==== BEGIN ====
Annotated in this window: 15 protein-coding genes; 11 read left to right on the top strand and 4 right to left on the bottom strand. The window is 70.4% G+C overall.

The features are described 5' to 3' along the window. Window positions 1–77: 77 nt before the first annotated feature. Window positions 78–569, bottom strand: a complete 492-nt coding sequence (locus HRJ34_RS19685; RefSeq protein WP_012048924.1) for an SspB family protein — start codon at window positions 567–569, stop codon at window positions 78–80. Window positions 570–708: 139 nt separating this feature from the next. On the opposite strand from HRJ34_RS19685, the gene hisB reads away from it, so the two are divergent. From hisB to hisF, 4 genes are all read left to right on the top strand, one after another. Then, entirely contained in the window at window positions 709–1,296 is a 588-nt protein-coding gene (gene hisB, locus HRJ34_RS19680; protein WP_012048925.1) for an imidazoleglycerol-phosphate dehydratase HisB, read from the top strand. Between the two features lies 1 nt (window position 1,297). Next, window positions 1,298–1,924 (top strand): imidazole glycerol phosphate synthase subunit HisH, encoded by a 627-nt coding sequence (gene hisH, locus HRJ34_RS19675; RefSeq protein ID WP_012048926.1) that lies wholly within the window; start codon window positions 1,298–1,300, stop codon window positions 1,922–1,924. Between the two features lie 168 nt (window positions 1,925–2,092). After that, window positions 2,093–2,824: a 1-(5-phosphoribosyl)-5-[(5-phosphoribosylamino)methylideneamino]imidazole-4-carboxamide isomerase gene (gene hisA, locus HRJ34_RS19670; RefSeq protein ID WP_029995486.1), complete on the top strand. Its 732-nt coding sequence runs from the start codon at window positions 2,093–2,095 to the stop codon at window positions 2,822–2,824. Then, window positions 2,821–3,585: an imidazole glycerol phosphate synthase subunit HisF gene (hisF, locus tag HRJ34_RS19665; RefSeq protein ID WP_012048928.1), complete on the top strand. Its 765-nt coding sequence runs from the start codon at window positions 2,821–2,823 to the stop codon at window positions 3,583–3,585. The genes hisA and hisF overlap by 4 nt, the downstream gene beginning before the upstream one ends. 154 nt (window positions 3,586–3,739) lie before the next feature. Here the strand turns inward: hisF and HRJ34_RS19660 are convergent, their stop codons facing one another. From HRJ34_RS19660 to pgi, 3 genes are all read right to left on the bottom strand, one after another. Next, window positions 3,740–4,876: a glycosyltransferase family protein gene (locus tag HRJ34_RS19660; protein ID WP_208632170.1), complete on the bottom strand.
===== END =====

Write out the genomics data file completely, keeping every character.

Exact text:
Annotated in this window: 15 protein-coding genes; 11 read left to right on the top strand and 4 right to left on the bottom strand. The window is 70.4% G+C overall.

The features are described 5' to 3' along the window. Window positions 1–77: 77 nt before the first annotated feature. Window positions 78–569, bottom strand: a complete 492-nt coding sequence (locus HRJ34_RS19685; RefSeq protein WP_012048924.1) for an SspB family protein — start codon at window positions 567–569, stop codon at window positions 78–80. Window positions 570–708: 139 nt separating this feature from the next. On the opposite strand from HRJ34_RS19685, the gene hisB reads away from it, so the two are divergent. From hisB to hisF, 4 genes are all read left to right on the top strand, one after another. Then, entirely contained in the window at window positions 709–1,296 is a 588-nt protein-coding gene (gene hisB, locus HRJ34_RS19680; protein WP_012048925.1) for an imidazoleglycerol-phosphate dehydratase HisB, read from the top strand. Between the two features lies 1 nt (window position 1,297). Next, window positions 1,298–1,924 (top strand): imidazole glycerol phosphate synthase subunit HisH, encoded by a 627-nt coding sequence (gene hisH, locus HRJ34_RS19675; RefSeq protein ID WP_012048926.1) that lies wholly within the window; start codon window positions 1,298–1,300, stop codon window positions 1,922–1,924. Between the two features lie 168 nt (window positions 1,925–2,092). After that, window positions 2,093–2,824: a 1-(5-phosphoribosyl)-5-[(5-phosphoribosylamino)methylideneamino]imidazole-4-carboxamide isomerase gene (gene hisA, locus HRJ34_RS19670; RefSeq protein ID WP_029995486.1), complete on the top strand. Its 732-nt coding sequence runs from the start codon at window positions 2,093–2,095 to the stop codon at window positions 2,822–2,824. Then, window positions 2,821–3,585: an imidazole glycerol phosphate synthase subunit HisF gene (hisF, locus tag HRJ34_RS19665; RefSeq protein ID WP_012048928.1), complete on the top strand. Its 765-nt coding sequence runs from the start codon at window positions 2,821–2,823 to the stop codon at window positions 3,583–3,585. The genes hisA and hisF overlap by 4 nt, the downstream gene beginning before the upstream one ends. 154 nt (window positions 3,586–3,739) lie before the next feature. Here the strand turns inward: hisF and HRJ34_RS19660 are convergent, their stop codons facing one another. From HRJ34_RS19660 to pgi, 3 genes are all read right to left on the bottom strand, one after another. Next, window positions 3,740–4,876: a glycosyltransferase family protein gene (locus tag HRJ34_RS19660; protein ID WP_208632170.1), complete on the bottom strand.